The clock, a later addition, was presented to the church by Sir Charles Duncombe, then Lord Mayor of London, in 1709.  According to tradition  it is said that "it was erected in consequence of a vow made by the donor, who, in the earlier part of his life, had once to wait a considerable time in a cart upon London Bridge, without being able to learn the hour, when he made a promise, that if he ever became successful in the world, he would give to that Church a public clock ... that all passengers might see the time of day."

Reconstruction of St Magnus' started in 1671, under the direction of Sir Christopher Wren and was largely complete within five years.  The resulting church is really quite ornate and I was torn as to what to photograph when I walked inside, with so many interesting and eye catching details.  I arrived shortly after the Thursday service finished and the aroma of incense was all pervading, adding to the atmosphere created by period shafts of sunlight falling through the windows.

City of London Churches: All Hallows Staining and St. Dunstan-in-the-East

My odyssey to visit and photograph all the remaining churches within the square mile of the City of London has taken a bit of a back seat in recent months.  However, I got started again in earnest last week, with an afternoon spent visiting no less than six churches.  

With help from the Friends of the City Churches website I planned a route around seven churches in the south east corner of the City, carefully avoiding clashes with services and lunchtime concerts.  On the whole my plan worked perfectly, although my visit to the final church, All Hallows-by-the-Tower, will have to wait for another day as the church closed an hour earlier than advertised on their website and was already locked by the time I got there.

My first two destinations were two churches which are somewhat incomplete these days, thanks to parishes combining together and damage caused during the Blitz in 1941.

All that remains of All Hallows Staining

All that remains of All Hallows Staining these days is a tower, although it has evidently been lovingly restored in recent years.  Tucked away, just off Fenchurch Street, it is surrounded by more modern buildings, like many of the city churches, and it's something of a challenge to get a good angle on it.  Its name comes from the church's 12th century origins when the word staining meant it was built of stone, in contrast with the other All Hallows churches in the city which were wooden.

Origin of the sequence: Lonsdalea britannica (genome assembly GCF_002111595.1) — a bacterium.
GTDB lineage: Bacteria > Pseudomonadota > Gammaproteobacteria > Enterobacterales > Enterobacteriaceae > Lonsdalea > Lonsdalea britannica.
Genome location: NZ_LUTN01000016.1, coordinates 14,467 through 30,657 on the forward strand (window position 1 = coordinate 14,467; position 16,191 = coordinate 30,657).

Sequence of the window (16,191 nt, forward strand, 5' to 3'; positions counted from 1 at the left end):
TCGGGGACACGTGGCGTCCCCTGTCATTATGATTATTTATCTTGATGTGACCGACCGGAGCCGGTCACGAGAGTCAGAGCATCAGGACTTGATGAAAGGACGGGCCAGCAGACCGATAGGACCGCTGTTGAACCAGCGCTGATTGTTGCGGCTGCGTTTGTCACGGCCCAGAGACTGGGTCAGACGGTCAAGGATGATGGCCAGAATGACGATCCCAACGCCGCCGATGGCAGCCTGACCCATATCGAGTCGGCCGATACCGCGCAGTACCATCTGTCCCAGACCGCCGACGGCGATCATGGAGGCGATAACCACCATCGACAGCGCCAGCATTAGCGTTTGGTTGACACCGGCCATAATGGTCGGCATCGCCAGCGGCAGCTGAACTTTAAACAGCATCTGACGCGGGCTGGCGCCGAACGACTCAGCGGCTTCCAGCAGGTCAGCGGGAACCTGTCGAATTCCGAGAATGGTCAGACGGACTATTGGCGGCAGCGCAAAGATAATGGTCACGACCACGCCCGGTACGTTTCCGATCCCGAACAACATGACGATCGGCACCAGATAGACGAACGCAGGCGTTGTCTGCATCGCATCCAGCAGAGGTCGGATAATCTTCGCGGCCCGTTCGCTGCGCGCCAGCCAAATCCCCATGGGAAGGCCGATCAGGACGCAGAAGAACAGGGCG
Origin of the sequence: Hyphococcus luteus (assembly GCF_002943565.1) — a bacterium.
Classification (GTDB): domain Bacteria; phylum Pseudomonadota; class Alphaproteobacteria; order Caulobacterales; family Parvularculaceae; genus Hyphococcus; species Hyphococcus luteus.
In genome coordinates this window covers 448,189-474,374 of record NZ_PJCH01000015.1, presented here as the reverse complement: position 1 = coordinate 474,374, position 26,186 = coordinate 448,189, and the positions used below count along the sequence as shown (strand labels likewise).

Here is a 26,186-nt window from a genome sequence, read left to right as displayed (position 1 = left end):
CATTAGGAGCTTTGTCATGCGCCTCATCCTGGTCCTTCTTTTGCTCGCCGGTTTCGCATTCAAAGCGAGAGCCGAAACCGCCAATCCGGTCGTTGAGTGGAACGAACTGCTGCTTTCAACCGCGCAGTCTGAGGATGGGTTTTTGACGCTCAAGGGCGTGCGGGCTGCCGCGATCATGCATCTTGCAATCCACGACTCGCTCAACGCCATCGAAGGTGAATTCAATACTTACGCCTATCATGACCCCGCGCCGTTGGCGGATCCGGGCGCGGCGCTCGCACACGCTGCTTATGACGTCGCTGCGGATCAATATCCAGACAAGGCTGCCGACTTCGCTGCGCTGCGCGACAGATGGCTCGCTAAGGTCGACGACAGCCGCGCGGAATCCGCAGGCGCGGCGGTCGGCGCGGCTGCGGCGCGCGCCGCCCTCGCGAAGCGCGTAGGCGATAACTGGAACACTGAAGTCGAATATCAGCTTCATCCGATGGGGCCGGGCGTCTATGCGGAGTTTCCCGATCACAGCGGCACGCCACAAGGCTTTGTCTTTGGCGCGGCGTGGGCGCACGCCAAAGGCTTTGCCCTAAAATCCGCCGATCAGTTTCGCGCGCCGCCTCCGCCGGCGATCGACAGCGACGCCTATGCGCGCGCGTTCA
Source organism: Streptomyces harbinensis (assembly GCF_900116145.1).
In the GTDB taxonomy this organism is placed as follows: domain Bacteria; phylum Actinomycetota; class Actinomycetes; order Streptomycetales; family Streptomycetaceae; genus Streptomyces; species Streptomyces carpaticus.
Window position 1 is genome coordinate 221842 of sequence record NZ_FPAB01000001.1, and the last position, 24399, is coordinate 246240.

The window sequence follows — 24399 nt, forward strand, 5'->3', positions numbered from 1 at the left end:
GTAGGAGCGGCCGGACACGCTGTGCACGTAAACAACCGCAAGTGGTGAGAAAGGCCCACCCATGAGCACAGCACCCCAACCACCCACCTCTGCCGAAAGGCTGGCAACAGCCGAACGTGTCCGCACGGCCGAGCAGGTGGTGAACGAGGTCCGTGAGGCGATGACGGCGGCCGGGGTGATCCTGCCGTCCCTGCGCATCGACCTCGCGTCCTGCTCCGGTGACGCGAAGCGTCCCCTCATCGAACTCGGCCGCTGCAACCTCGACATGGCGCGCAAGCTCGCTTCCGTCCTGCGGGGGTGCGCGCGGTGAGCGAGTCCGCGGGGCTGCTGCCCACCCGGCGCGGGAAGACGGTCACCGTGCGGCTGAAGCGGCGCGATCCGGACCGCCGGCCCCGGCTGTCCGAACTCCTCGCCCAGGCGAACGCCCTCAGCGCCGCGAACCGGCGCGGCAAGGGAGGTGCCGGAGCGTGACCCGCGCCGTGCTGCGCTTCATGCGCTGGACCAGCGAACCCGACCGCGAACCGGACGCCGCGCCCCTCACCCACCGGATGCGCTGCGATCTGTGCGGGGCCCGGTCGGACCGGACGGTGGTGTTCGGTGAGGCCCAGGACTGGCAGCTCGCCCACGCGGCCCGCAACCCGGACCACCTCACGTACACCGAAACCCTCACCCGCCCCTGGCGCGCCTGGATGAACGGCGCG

The original church survived the Great Fire in 1666 only to collapse in 1671 because its foundations had been weakened by too many burials nearby.  The church was rebuilt in 1674 but only continued as a place of worship until 1870 when it combined with St. Olave Hart Street.  The rest of All Hallows was then demolished, leaving just the tower which is now maintained by the Worshipful Company of Clothmakers.

From All Hallows I headed south to the church of St. Dunstan-in-the-East which lies about half way between Monument and Tower Hill tube stations. 

The tower of St. Dunstan-in-the-East

St. Dunstan's is another church with medieval roots and, like so many in the city, it was badly damaged during the Great Fire in 1666.  Unusually, what was left after the fire wasn't demolished and rebuilt from scratch but instead it was patched up and a new steeple, designed by Sir Christopher Wren, was added between 1668 and 1671.  Unfortunately, by 1817 it was discovered that the walls had been pushed out of alignment so badly by the weight of the nave roof that the entire church was rebuilt once again to make it safe, although Wren's tower was retained.  

The final insult came in 1941 when the church was severely damaged during the Blitz.  On this occasion only the tower and north and south walls survived and it was finally decided that it should not be rebuilt yet again.  Instead the church has been turned into a community garden which is maintained by the City of London Corporation.  The result is a wonderfully peaceful space, with seats to sit and enjoy the architecture or simply to contemplate the world.  In the four decades since the garden was opened in 1971 the planting has matured beautifully and some of the windows are gracefully entwined with creepers and other plants.  There is even a magnificent fig tree inside what was once the nave which I would imagine must be quite productive in the summer months.  

Click on the pictures below to open them in a lightbox and see them larger.

I will share my photos from the other churches I visited in the coming days.  They include a church designed by Sir Christopher Wren, the church for the parish of Billingsgate and the final resting place of diarist Samuel Pepys.